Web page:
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Mug mats are a great way to use up smaller bits of fabric and batting. For this project, I used some leftover Virginia Tech fabric, small pieces of batting I had from another quilt, and some M&M and orange fabrics that I had in my stash. You can use almost any color thread to use up an old spool, though I used off white for the machine work and orange for the hand work. You can make these in a matter of hours and have a last minute gift or a themed item for your own use. The process for strip quilting and binding is the same regardless of what fabrics you choose.

No one wants a wimpy old mug mat like this. Actually, that's just the batting, but it gives you an idea of how plain a mug mat can be.

Now this is more like it. Strip quilted mug mats look much better! Virginia Tech and orange fabrics for one side, and a nice set of 4.

I had a bag of M&M scraps....

....they seemed perfect for the back of these mats.

Though it looks like a stack of tortillas, it's really a stack of 5" circles cut from remnants of batting that I already had. Cost for this project? Nada.
Place your backing fabric right side down. These squares are about 6".
Put a circle of batting in the center of the backing fabric.
Now we begin the strip quilting. I cut strips from the Virginia Tech fabric and from orange fabric. The strips are 1-1/2" wide since this is a small project. Place one strip in the center, right side up, on top of the batting.
Now place a strip of the second fabric (for us, it was orange) right side down on top of the first strip. Stich from one edge of the circle to the other using a 1/4" seam. Go through all layers.
Finger press the seam open. Now you should have two strips, both right side up.
Place your next strip right side down on top of the strip you just finger pressed (which is now right side up). Stitch from one end of the circle to the other in a 1/4" seam. Finger press it open and then...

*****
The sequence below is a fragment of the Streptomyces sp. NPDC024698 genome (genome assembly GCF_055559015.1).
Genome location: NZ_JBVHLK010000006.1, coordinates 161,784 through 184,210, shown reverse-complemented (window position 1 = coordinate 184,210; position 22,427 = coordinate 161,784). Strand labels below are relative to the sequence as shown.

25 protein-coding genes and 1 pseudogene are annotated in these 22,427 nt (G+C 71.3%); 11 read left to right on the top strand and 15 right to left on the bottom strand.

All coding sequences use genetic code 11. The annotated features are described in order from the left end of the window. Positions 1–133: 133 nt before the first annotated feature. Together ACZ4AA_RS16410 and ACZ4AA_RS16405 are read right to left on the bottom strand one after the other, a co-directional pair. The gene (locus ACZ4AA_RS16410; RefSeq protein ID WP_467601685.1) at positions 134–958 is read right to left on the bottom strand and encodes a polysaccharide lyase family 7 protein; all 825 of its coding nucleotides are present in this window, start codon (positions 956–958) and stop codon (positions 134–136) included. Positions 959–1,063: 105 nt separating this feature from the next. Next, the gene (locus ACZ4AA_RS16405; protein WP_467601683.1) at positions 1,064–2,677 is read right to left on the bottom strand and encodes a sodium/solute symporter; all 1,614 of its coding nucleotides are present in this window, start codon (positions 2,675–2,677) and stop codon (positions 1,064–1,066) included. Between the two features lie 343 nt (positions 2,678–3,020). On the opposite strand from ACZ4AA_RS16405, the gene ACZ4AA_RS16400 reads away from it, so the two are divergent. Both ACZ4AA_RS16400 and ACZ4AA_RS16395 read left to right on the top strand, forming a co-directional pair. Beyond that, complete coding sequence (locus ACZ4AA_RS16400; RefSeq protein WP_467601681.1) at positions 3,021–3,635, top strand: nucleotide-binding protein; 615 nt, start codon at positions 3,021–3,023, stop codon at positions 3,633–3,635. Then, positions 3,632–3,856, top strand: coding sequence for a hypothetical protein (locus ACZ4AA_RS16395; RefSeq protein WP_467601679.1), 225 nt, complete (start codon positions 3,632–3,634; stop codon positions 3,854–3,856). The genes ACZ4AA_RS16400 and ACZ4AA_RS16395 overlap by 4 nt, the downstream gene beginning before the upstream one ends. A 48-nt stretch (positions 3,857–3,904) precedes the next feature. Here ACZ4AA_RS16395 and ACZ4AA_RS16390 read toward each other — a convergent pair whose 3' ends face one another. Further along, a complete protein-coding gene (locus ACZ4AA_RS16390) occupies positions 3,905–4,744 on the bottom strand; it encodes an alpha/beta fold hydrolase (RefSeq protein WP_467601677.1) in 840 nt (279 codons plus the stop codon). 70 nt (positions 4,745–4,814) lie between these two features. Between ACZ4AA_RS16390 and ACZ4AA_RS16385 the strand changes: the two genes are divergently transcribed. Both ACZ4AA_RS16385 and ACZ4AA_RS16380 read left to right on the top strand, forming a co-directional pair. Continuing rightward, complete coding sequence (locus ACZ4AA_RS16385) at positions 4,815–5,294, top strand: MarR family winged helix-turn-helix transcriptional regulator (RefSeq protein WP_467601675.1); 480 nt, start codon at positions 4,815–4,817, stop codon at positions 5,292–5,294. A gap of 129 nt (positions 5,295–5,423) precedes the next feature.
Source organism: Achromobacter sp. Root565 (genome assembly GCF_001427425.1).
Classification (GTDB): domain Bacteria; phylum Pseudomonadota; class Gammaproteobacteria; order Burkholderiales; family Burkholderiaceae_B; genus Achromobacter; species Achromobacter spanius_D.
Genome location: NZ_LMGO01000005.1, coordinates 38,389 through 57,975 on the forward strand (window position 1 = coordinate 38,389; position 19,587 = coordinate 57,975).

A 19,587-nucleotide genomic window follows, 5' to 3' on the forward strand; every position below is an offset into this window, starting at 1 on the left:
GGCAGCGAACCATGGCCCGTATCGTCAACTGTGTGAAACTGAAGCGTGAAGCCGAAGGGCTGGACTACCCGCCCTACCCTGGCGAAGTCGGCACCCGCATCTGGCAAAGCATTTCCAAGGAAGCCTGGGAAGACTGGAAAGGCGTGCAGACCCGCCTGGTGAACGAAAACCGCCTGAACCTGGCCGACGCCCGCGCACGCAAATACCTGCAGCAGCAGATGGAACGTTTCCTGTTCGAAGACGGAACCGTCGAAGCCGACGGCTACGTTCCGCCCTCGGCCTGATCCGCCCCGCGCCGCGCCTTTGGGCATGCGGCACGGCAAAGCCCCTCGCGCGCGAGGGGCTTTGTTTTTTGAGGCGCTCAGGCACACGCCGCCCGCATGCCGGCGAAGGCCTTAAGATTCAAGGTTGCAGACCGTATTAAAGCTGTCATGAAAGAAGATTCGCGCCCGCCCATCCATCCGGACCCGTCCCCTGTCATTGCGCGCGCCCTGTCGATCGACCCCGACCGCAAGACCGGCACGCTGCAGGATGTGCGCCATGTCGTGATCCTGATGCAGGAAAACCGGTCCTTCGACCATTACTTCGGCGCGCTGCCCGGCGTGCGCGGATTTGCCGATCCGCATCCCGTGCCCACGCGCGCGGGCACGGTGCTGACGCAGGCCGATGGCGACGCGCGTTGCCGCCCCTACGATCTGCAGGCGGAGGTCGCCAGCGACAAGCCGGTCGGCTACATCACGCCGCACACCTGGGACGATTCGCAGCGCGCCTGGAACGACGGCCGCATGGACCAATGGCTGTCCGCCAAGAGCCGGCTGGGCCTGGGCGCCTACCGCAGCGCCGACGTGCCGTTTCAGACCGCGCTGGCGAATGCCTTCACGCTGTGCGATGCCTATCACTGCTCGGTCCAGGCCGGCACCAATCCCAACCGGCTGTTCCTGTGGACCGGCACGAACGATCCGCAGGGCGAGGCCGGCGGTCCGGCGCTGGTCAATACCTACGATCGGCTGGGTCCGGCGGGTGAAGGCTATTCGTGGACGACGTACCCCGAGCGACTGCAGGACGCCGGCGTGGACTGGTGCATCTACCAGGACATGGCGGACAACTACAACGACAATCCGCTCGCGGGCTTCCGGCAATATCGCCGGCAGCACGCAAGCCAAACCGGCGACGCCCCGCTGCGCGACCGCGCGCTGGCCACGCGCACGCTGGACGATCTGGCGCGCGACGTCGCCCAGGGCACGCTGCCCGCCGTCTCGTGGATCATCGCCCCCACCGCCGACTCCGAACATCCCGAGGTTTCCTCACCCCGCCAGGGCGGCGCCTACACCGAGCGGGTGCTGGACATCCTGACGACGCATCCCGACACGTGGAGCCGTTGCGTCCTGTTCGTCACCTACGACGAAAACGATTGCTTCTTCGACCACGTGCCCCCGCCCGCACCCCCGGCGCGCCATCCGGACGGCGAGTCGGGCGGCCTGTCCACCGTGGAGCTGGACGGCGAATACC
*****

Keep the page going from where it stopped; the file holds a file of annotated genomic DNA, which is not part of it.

...place a fabric strip right side down upon the right side up piece you just finger pressed. Stitch as with the other strips above.
Continue the process of adding a strip right side down upon a right side up strip....
....and sewing a seam about 1/4" from one side of the circle to the other.
With all strips finger pressed open (you can use an iron if you like), trim excess fabric. Use the batting circle as your guide. Baste around the circle close to the edge. This keeps it stable while you do the binding. Take a moment to do some fine trimming if needed with your scissors.
Turn down an end of your bias binding (I used Virginia Tech fabric to make 1-1/2" bias tape), and stitch around the circle in a 1/4" seam. Stitch beyond your initial fold, maybe 1/2" or so to have them overlap. (There are several tutorials on line about making bias tape or you can used purchased binding. The key here is to not have it super wide.)
Your machine stitched bias binding will look a mess! That's okay.
Turn the bias binding to the back side of your mug mat. It's looking like a mug mat now, isn't it?
On this side, turn the binding in, smoothing it as you go. Pin in place. This is your last chance to do any trimming on your circle. Hand stitch this side with an invisible hem stitch. An alternative would be to baste it in place and maybe zig-zag over the edge.
And there you have it....Mug mats!
Strip quilting on one side and...
...decorative fabric on the reverse.

As with all of our projects, this tutorial is a suggestion, a jumping off place, an inspiration. We all have scraps galore! You can make these with circles, squares, hexagons, whatever. I happen to not be a fan of mitering corners, so I went with circles. These work well as coasters too. Just have fun and use up your smidgens of fabric and batting. There are no rules that can't be broken with sewing.

Our goal at ScrapStitching.com is to provide a place on the Internet for projects and concepts relating to utilizing what you have on hand to create garments, crafts, gifts, and projects for your home as well as perpetuate the art of sewing from one to another through education and collaboration.
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Updated 12/23/2012
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